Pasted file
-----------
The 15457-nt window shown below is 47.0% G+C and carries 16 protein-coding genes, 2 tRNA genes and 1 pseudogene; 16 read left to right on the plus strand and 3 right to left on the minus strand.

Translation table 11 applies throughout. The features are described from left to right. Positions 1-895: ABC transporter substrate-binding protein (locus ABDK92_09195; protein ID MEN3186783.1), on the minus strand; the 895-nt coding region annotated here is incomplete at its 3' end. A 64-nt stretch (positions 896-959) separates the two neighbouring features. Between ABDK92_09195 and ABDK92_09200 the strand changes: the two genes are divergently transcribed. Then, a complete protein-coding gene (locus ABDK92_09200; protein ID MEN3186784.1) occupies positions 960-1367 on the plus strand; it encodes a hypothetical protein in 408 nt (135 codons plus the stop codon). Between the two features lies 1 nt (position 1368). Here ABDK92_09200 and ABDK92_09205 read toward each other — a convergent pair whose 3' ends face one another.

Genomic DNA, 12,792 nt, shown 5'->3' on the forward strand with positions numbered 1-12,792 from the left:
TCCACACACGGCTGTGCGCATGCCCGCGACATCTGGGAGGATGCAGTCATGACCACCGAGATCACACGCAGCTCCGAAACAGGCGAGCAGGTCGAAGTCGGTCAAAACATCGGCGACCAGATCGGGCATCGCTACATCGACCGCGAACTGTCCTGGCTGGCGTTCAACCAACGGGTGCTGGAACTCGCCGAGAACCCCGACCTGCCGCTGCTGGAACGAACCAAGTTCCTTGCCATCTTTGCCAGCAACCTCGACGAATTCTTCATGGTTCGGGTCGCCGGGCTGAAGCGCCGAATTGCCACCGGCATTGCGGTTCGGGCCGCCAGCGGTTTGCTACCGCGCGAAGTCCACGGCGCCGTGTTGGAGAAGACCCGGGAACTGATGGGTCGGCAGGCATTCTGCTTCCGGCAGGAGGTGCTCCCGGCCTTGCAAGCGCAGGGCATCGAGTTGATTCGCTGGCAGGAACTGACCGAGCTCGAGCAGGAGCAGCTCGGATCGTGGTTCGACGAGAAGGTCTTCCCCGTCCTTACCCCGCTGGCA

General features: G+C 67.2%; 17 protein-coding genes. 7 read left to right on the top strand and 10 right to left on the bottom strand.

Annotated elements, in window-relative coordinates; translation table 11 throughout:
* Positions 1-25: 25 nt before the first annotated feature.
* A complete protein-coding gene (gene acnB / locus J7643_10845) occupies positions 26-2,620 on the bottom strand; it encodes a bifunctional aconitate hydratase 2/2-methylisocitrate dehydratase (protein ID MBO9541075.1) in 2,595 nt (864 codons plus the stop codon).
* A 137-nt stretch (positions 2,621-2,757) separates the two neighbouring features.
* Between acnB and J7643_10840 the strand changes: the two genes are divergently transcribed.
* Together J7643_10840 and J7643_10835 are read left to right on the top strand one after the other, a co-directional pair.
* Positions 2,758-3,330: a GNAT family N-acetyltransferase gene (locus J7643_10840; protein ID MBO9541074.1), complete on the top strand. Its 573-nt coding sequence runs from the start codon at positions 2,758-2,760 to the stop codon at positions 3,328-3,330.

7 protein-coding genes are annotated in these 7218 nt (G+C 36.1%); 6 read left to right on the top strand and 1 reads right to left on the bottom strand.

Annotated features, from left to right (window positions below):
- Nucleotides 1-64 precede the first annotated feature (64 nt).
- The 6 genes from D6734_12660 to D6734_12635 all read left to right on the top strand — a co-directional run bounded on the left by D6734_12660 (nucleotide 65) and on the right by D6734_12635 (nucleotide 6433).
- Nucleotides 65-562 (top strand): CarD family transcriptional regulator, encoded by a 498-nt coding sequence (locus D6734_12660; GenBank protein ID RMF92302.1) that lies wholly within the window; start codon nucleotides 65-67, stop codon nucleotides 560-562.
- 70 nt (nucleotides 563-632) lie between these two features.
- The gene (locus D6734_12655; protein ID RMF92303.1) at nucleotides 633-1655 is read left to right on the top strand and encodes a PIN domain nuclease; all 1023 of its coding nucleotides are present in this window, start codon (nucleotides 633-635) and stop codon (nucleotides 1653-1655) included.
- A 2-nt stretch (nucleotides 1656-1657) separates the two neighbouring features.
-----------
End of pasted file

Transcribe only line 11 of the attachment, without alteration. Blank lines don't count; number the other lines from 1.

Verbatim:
* Together J7643_10840 and J7643_10835 are read left to right on the top strand one after the other, a co-directional pair.